Puzzled by his dreams, Kerans consults the mission doctor, who explains the psychogeographical premise: thwarted by the new environment, the human mind is undergoing an instinctive retreat from the evolutionary heights of its species, regressing to a primal and pragmatic state more fitting for survival in the neo-Triassic landscape. It’s an intelligent blending of analytical psychology, genetic memory, and mythic structure, dizzyingly enhanced by the miasmic imagery of the jungle. The doctor’s explanation is nothing less than an info-dump typical of classic, hard sci-fi, yet its early presence in the narrative makes for a potent shaper of the events that follow. Once Kerans makes his decision to stay on in the uterine chrysalis of the lagoon (to which he grows increasingly attached), his metamorphosis intensifies and events take on a fantastical, dreamlike quality. From here on, the internal landscape of Kerans’ mind merges with that of the external world. How far the following events are grounded in reality becomes largely irrelevant, as their occurrences become functional to Kerans’ personal transformation.
The agent and catalyst of this change is a bacchanalian trickster called Strangman. His appearance in the narrative is at once sinister and surreal, arriving at the lagoon on his yacht, followed by a thousand-strong shoal of giant alligators. Strangman is a freebooter of the drowned world, but is more accurately a personification of the chaotic dissonance taking place in Kerans’ mind. With his reptilian army, he appears as an archetypal messenger from the new world, testing the extent of the protagonist’s resolve. Strangman shows Kerans the two conflicting paths of his being, first by submerging him into the womb-like lagoon, where he has an eerie brush with the eternal, secondly by draining the lagoon completely, forcing Kerans to walk through the old streets of his species’ once glorious past. The crux of his transformation occurs when he is tied to a chair and suffers two days uncovered in the face of the sun. This imagery recalls Odin’s hanging on the Yggdrasil, sacrificing himself to himself; for Kerans, this is the moment where his old civilised self must bow to the nascent devolution that is his species’ new direction. When he meets again with his old companions, there is a palpable, irreversible distance between them.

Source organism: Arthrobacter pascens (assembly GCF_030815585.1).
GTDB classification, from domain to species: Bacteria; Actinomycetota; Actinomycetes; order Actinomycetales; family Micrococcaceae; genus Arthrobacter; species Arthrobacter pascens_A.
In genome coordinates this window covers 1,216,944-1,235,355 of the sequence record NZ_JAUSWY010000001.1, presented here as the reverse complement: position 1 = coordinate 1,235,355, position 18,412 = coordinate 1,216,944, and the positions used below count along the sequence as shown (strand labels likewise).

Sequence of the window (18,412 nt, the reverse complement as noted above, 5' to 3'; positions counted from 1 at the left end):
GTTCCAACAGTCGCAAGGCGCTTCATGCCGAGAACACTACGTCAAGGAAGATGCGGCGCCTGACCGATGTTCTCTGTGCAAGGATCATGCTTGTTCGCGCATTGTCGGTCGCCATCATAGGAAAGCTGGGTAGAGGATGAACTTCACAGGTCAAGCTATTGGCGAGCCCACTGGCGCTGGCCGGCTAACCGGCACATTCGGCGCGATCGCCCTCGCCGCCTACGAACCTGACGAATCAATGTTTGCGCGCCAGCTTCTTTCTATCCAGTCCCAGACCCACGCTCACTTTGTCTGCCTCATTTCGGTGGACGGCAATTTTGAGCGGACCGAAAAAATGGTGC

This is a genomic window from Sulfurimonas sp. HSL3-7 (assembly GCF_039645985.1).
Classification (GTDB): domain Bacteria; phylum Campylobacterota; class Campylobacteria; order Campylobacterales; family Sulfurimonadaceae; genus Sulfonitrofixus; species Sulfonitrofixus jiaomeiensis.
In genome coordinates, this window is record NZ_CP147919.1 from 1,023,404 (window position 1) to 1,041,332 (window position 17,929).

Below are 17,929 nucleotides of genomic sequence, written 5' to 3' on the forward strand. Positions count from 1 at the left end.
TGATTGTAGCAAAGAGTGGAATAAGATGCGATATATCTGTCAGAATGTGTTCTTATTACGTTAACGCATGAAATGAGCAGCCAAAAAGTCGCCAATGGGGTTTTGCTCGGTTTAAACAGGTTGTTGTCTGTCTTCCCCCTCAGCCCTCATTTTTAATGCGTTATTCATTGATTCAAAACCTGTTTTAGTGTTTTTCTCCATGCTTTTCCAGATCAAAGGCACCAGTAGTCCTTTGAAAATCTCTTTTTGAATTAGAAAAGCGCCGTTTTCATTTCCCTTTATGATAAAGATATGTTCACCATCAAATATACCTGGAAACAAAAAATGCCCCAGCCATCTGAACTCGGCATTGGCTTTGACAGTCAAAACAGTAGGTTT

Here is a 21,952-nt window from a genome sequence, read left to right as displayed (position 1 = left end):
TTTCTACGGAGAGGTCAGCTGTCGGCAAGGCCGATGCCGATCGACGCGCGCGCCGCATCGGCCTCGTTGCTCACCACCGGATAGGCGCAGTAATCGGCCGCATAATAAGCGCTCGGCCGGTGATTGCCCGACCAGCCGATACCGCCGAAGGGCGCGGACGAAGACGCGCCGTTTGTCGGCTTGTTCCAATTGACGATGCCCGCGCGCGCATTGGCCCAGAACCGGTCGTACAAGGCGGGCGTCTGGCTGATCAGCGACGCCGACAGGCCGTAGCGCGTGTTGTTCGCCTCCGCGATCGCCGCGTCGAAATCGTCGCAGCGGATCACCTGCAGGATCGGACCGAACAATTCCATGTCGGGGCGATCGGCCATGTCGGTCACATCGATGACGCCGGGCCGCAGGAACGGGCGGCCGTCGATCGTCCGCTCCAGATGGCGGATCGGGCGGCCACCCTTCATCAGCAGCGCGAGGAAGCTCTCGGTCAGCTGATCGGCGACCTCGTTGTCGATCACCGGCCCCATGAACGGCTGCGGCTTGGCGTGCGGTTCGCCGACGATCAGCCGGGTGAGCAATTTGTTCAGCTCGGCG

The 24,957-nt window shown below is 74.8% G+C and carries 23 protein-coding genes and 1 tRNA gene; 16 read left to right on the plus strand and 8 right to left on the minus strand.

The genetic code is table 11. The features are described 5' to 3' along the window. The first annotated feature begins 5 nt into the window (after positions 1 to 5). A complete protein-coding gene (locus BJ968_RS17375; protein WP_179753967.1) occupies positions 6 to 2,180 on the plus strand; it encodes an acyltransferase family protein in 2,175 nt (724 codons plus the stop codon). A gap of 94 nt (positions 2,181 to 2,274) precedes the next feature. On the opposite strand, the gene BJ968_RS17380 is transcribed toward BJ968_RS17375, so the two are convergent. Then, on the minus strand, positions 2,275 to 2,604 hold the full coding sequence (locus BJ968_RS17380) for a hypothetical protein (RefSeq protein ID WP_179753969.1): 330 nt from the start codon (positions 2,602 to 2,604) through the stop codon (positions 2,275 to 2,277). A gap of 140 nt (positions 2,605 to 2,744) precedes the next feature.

Throughout the novel Ballard demonstrates a skilful knack for writing at different levels, with the imagery, plot, and subtext informing and complementing each other. It’s believable too, with the sumptuous descriptions bleeding into the emotional core of the characters, as well they might. The dialogue acts as a neat counterpoint to the dense description, being often sparse, yet always natural, flowing, and human.
Ballard’s approach to the post-apocalyptic novel is an introverted affair – his intelligently drawn premise delves deeply into the vaults of the human condition, spiralling out a narrative that is both haunting and sweeping. By the novel’s end, there is little indication of hope or redemption for the human race. Even with this primeval metamorphosis, the end result is as likely to promise extinction as adaptation. Indeed, the constant urge Kerans feels to ‘go south’ – towards the sun – reads more like a biologically-informed act of suicide than a return to a new Eden. Yet this is the subtext at the heart of the novel: a Sixties’ counter-culture of returning to the garden and rejecting the Tree of Knowledge. Ballard’s anointed firstborn is a pre-eminent work of speculative fiction, a resounding triumph of form, and well-deserving of praise.
An edition of this article first appeared at Fantasy Faction on 16th October 2014